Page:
True, the boats I listed are not Hinckleys or Aldens in good looks. Also, I errrrrrr wasn't trying to insult your wife?!?
I wasn't calling YOUR boat ugly, I have no idea what kind of boat you own. I do not want to make this yet another mono vs cat debate, the board has plenty of those already. I am a mono guy. Thats just the way it is. Your a cat guy. Not that there is anything wrong with that....
Speedoo: The main cabin is not a berthing cabin in my requirements. I like the KP's, but they are short a cabin. In my 3 cabin requirements not all 3 cabins have to be big. A small 3d cabin is fine. But we want each kid to have their own little space to call their own. I also have another key reason for this requirement related to ideas on also chartering our boat at some point.
Michael: I am JEALOUS! Congrats on the Stevens and great to hear your casting off the land lines. I ended up buying
an '83 Hunter
34' the week after I looked at your Islander as it was turn key. I sailed her 2-3 days each week all through the summer and early fall but sold her in October as the sale
price got me out without a loss and with the lake levels so low and going lower owning a boat on the lake struck me as a bad idea. The Stevens does strike me as a great boat, my only concern is getting and refitting one within the price range I have set.
Kanani: I will check out the Cal 2-46. I tend to agree with you on buying
an older boat that is in need of a complete refit. I am very mechanically inclined (have rebuilt over a dozen cars including vintage racecars) have lots of tools and I get projects done.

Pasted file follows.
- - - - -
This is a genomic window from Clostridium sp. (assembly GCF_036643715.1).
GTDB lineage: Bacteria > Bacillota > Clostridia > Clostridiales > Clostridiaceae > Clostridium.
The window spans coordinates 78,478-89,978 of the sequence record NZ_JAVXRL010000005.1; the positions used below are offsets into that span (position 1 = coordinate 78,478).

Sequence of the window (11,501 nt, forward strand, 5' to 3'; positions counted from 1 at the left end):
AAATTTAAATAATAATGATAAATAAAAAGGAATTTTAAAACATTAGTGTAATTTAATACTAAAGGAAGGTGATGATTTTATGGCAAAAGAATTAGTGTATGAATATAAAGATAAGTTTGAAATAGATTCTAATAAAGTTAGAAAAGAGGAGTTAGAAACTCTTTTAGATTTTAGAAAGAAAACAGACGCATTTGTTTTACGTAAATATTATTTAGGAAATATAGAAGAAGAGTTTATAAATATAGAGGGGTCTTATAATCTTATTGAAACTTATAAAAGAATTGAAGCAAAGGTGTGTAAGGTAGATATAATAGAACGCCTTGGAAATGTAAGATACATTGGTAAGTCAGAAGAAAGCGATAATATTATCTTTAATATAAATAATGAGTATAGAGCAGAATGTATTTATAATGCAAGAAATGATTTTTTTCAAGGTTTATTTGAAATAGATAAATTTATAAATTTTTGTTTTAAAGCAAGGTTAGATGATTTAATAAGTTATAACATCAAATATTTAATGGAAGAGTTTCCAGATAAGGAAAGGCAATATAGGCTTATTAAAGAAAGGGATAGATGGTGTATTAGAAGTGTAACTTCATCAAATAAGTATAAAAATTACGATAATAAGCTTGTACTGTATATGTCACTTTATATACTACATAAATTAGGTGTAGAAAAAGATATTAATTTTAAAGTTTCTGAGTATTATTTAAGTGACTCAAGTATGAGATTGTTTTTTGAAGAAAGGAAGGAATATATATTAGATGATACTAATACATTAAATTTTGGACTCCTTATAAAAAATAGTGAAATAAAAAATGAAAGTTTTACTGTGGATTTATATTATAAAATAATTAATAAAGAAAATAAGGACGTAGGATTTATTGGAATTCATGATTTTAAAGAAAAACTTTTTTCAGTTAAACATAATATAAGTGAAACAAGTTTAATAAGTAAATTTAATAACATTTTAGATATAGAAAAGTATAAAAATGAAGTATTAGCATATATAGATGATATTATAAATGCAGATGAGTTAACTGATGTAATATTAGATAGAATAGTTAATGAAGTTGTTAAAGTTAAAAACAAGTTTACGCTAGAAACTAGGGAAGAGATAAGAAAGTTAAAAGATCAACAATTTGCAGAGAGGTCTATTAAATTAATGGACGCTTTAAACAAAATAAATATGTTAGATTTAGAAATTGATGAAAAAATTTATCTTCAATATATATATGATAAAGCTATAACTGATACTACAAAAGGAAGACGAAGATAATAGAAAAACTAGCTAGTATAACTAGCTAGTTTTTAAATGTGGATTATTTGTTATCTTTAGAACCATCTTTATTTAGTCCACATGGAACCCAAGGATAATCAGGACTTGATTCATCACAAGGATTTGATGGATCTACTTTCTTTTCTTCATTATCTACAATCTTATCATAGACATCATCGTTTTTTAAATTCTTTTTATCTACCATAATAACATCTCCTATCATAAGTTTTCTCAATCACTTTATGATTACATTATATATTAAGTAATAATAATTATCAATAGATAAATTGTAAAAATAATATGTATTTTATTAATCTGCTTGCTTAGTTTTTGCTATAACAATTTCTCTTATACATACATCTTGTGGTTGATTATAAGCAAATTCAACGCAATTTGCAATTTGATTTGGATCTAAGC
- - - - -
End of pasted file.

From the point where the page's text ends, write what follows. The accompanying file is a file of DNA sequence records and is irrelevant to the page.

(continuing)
Buying an older boat that has not just had a complete top to bottom refit seems like it would almost always result in getting a "hodge-podge". By this I mean you have a boat with some gear
original and thus perhaps 30 years old, some gear
10 years old, some 5 years old and some new. Technology changes rapidly relative to refrig systems, A/C, inverters, generators and particularly radar
. Having a hodge podge of gear results in inefficient systems that really are not perfect for each other. It also results in less reliability
overall. So you pay more for a supposedly ready to go boat but you end up with systems integration issues and ongoing repairs
to the older systems.
I would prefer to buy an older boat that pretty much needs everything and get it cheap
. Then dedicate time and money
to going through the boat from one end to the other and replace everything. That way is all new, everything is chosen so it works well with everything else and in the end you have what is in effect a new boat for way less than 1/2 the price of an actual new boat. For example: buy an older mostly original Gulfstar 50 for $85K or so. Then spend $110K+ on a total refit doing most of the work myself. The end result would be far better than most anything you could buy at the same end price. Plus, through doing all the work myself I end up knowing every system upside down and backwards... a huge plus when it comes time to do maintenance
or fix stuff.